PASS IT ON: Local collections underway to pass eclipse glasses forward

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Since the recent solar eclipse wowed viewers in the path of totality in the United States, efforts have been underway to collect and send eclipse glasses to South America, where another total eclipse will be visible. On April 8, eclipse watchers enjoyed the rare celestial phenomenon at Depot Park in Greenfield.

Tom Russo | Daily Reporter

HANCOCK COUNTY — Still have those eclipse glasses sitting around the house?

Put them to good use by donating them to one of the many local organizations which are passing on the glasses to be shipped to South America, where a total solar eclipse will be visible Oct. 2.

The nationwide collection drive will not only enable South Americans to view the eclipse but will potentially give millions of eclipse glasses a new lease on life rather than being tossed into the trash.

Jenny Humerickhouse, an employee at Cynthia’s Hallmark in Greenfield, said about a thousand glasses have been collected so far in a collection bin in the store’s foyer.

“We wanted to give people the chance to recycle them, not just pitch them,” she said.

The Hallmark shop is collecting new and used eclipse glasses through April 30 during regular business hours.

Multiple organizations are running mass collection drives throughout the country, including Eclipse Glasses USA, a company which claims to have initiated the nationwide recycling effort for future eclipse events in other parts of the world.

According to a press release, its eclipse glass recycling program “is designed to ensure that as many people as possible, especially school children in countries with limited resources, can safely experience the wonder of a solar eclipse.”

Only glasses in good condition will be accepted. Glasses with scratched lenses can let through harmful UV rays which can cause serious vision problems.

“By redistributing these glasses, Eclipse Glasses USA hopes to provide educational institutions with the tools they need to offer their students a safe and enlightening eclipse viewing experience,” according to the release.

“By doing so, we aim to foster a love for astronomy and science among young minds, while also promoting safe viewing practices.”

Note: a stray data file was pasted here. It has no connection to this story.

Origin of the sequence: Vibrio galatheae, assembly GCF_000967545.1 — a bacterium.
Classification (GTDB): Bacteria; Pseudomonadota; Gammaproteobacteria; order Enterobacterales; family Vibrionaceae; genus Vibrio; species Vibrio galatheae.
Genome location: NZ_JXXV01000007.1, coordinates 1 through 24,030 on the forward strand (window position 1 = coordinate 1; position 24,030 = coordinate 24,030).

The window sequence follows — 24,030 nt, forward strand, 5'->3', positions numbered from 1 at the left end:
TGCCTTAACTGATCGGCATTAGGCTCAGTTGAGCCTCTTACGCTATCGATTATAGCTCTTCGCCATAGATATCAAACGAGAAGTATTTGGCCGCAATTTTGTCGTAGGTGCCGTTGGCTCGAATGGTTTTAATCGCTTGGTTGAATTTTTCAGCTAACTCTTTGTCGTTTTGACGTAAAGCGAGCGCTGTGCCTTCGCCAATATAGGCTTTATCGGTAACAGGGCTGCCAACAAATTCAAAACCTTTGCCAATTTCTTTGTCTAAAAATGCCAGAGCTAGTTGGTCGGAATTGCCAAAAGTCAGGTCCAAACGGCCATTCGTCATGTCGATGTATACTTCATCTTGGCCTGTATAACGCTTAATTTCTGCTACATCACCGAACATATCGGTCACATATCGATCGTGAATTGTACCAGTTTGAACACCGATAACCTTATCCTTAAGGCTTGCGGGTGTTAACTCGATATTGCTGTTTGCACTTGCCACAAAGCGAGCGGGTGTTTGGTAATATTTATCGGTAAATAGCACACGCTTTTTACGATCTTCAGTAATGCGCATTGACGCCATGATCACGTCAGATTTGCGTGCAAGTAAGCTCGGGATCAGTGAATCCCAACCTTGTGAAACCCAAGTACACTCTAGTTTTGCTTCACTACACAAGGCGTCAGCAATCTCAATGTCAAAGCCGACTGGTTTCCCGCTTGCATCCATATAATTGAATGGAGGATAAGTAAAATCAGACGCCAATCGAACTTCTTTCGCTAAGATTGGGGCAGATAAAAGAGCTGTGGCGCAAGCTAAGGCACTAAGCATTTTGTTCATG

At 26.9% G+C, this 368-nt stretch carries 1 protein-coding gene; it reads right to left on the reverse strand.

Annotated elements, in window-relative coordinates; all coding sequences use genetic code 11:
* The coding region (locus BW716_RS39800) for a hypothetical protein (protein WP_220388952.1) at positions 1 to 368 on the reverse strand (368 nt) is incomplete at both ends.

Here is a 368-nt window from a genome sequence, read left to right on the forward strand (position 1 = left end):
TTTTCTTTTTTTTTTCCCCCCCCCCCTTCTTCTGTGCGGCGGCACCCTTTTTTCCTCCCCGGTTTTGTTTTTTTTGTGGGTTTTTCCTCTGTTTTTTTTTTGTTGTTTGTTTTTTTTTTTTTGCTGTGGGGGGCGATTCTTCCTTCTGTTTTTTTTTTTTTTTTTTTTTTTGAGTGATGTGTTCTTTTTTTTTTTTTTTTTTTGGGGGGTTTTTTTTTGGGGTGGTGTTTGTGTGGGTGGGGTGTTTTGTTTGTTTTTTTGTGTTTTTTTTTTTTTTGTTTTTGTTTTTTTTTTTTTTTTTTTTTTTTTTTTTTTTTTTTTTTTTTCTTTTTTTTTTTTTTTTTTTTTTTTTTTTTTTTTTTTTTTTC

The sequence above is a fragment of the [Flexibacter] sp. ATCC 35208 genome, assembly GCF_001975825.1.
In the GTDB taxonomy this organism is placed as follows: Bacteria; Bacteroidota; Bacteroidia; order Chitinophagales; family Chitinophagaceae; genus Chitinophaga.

Hundreds if not thousands of pairs of glasses have already been donated at various locations throughout Hancock County.

The Greenfield-Central School Foundation sent its collection to Cynthia’s Hallmark, and the Greenfield Parks Department plans to do the same.

“The eclipse glasses we used in Greenfield came from the Astronomical League and are the approved type to use to view an eclipse,” said parks assistant director Julie Patterson. “They sure worked well for us, and I know the people who will view the eclipse in South America will be grateful for the quality.”

Glasses are also being collected at Shirley Town Hall, where officials plan to send them to the Fishers Police Department to be shipped to Mexico.

Kat Goodman Badger of Greenfield has already collected more than 800 pairs of eclipse glasses for her husband, who is going on a mission trip this summer to Brazil.

Eclipse USA plans to continue collecting and redistributing eclipse glasses for future total solar eclipse events, like the one that will be visible from parts of Antarctica on Feb. 17, 2026.

“In the vast expanse of our universe, few celestial events capture the human imagination quite like a solar eclipse. It’s a moment when the sun, moon, and earth align in perfect harmony, casting a shadow that momentarily turns day into night. For many, witnessing this natural phenomenon is a once-in-a-lifetime experience,” the company shared.